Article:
At some point in the near future watching an episode of Mad Men will be more like watching Little House on the Prairie. Many of us today at least have a reference and can relate to the big ad agencies in some way, as opposed to relating to the mid 1800s. Large agencies are beginning to drop like flies and at this rate will soon be the victim of evolutionary displacement and be forgotten. Building and maintaining large advertising agencies with outbound marketing services isn't as feasible as it once was do to the ongoing rise of the digital consumer.
Liggett Stashower, once the second largest ad agency in Cleveland, is the latest in a string of evolutionary victims. They were slowly whittled down from 130 employees and $73 million per year in revenue to less than 30 employees and $2.7 million in debt. Friday, they officially closed their doors and filed for Chapter 7 Bankruptcy. In a letter sent to The Plain Dealer their President said, “We had hoped to reorganize and rebuild the agency, but that unfortunately did not come to pass.”
On February 4th, Procter and Gamble announced the layoff of 1,600 employees, many of who are marketing and advertising professionals. The move was in response to investor pressure and the emergence of digital (inbound) marketing as the best way to contain long-term media (outbound) spending. This begs the question, if P&G let go so many traditional marketers how many big ad agencies were let go (or will be let go) or saw their budgets slashed in favor of inbound hybrid agencies? According to HubSpot, inbound marketing costs 60% less per lead than traditional outbound marketing.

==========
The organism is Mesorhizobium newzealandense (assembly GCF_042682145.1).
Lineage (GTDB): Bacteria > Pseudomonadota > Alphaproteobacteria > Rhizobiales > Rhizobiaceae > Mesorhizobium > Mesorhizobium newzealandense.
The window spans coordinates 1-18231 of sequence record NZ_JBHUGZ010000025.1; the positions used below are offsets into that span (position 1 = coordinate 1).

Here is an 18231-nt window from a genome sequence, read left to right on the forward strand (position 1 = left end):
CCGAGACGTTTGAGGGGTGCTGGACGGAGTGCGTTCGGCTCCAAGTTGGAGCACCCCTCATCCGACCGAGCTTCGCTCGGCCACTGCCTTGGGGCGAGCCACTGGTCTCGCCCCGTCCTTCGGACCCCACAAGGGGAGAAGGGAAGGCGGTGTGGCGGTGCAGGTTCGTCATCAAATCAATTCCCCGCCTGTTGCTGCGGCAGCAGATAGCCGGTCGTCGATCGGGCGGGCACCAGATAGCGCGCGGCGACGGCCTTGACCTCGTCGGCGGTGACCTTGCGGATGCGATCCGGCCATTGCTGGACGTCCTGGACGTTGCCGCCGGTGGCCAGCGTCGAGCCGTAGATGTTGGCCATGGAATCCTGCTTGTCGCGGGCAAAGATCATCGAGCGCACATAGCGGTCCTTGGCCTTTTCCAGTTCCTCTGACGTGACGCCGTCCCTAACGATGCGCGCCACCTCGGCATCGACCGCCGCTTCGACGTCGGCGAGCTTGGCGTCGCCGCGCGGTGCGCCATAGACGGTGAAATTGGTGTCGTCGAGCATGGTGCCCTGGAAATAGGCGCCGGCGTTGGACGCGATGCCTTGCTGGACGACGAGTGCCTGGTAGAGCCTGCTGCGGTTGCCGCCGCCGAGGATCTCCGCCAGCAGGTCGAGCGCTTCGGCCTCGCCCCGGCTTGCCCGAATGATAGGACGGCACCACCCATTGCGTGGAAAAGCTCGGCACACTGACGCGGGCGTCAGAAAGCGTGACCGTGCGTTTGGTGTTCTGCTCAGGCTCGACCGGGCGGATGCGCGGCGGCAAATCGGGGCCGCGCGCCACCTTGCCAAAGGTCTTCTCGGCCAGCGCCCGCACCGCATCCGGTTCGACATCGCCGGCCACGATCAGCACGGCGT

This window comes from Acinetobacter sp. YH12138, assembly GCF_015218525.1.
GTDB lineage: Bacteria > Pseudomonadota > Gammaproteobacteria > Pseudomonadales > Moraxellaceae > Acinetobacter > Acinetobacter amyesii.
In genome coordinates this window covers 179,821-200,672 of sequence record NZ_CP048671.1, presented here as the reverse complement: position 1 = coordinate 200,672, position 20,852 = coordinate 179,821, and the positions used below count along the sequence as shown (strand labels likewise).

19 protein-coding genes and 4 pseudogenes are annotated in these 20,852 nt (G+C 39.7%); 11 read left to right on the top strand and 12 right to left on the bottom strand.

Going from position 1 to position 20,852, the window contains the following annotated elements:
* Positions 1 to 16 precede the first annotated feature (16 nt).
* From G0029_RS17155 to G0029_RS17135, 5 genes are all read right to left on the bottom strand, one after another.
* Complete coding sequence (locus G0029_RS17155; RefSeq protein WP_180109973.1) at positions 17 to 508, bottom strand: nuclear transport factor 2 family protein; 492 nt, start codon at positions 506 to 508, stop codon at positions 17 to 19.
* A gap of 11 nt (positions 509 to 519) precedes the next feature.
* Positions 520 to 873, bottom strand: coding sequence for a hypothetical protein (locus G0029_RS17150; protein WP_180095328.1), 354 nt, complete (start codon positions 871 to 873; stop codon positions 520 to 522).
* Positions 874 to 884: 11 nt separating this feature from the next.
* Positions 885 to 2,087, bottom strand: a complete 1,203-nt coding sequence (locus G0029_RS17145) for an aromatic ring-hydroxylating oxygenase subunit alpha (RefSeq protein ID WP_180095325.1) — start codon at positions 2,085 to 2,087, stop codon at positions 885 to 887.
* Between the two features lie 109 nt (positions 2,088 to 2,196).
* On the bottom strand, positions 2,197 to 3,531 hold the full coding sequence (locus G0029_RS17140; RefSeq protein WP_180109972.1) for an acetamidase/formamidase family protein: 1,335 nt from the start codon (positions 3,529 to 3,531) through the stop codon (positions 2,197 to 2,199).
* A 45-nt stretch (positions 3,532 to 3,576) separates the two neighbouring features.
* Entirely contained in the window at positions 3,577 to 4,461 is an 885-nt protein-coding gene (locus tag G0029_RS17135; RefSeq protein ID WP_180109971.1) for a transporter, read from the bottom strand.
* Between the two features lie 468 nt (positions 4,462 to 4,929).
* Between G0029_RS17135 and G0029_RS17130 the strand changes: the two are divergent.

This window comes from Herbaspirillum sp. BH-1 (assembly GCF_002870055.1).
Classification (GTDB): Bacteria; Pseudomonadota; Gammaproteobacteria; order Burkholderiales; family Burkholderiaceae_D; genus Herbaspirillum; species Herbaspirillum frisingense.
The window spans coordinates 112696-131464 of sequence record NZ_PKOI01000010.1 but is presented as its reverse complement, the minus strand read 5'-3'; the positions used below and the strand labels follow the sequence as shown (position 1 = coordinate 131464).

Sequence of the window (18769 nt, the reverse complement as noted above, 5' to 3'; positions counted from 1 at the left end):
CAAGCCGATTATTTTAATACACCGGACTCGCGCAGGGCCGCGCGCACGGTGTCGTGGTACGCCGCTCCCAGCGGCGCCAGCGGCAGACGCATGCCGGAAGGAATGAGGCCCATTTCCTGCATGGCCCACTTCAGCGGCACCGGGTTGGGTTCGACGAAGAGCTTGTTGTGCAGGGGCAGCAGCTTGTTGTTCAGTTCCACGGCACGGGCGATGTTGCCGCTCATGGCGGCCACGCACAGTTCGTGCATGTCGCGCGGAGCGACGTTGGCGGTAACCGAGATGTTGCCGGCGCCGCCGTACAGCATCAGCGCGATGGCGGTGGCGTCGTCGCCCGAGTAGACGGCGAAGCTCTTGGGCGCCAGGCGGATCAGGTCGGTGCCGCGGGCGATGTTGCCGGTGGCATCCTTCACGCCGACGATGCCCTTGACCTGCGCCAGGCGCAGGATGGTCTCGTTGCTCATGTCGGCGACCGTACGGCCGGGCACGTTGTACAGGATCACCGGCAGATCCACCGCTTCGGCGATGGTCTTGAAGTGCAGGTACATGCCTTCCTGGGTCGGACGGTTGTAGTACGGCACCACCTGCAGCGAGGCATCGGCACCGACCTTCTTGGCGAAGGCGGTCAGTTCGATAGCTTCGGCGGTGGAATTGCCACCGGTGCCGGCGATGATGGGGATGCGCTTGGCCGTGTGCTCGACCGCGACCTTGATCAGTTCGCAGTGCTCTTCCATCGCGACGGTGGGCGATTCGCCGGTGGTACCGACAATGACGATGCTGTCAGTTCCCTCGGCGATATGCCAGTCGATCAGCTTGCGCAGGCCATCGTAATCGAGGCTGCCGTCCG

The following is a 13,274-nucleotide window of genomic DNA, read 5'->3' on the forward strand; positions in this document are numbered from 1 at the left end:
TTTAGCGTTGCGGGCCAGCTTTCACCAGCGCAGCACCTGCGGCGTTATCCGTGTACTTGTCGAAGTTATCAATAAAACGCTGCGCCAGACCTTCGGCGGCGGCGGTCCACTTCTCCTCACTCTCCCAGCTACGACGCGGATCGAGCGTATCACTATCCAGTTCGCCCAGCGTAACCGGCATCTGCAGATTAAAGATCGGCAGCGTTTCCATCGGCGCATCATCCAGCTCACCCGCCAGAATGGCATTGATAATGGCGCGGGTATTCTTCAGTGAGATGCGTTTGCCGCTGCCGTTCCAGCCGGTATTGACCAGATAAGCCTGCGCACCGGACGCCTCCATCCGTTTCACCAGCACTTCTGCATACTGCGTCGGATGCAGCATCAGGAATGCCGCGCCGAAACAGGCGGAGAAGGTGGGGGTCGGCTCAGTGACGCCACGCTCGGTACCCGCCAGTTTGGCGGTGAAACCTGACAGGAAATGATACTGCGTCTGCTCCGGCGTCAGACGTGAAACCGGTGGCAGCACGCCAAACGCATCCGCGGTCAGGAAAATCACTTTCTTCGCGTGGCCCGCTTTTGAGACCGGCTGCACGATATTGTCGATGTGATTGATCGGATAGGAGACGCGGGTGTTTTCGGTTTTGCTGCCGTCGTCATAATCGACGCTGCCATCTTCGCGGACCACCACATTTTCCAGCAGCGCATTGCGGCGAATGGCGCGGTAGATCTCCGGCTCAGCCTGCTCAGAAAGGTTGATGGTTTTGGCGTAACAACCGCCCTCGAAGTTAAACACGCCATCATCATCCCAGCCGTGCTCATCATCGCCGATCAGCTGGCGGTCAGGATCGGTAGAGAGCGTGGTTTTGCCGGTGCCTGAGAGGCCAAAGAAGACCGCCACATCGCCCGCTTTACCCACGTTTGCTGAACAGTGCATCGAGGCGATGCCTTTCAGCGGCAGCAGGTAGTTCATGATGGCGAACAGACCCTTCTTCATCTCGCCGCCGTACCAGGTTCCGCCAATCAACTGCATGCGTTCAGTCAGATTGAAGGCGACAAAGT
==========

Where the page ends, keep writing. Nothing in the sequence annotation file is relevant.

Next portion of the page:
Paul Roetzer, CEO of PR 20/20, wrote The Marketing Agency Blueprint as a handbook for evolving a traditional advertising agency into the next-generation marketing services firm, a hybrid PR, SEO, content marketing and web agency. As we like to call it, an inbound marketing agency. It’s these hybrid agencies that are best prepared and staffed with the appropriate expertise to service the needs of companies wanting to fully leverage digital consumption today. The hybrid agency doesn’t need to nor rely on brokering large outbound media buys. As budgets continue to shift from outbound to inbound marketing those traditional agencies will be forced to close their doors or evolve to a hybrid agency.
Outbound marketing will never die completely. However, the tracking capabilities of digital marketing, its relatively cheap cost, the emergence of the digital consumer and the popularity of social media will drive more and more companies into the same transition P&G is in the middle of.
The growth of smart phone and tablet adoption, and the ever-evolving “Smart TV” will certainly add velocity to the outbound/inbound transition. The future indeed looks bright for inbound marketing agencies. If the big advertising agencies want to secure their future the time is now to make the transition. Download our Inbound Marketing Blueprint for help planning out your inbound transition.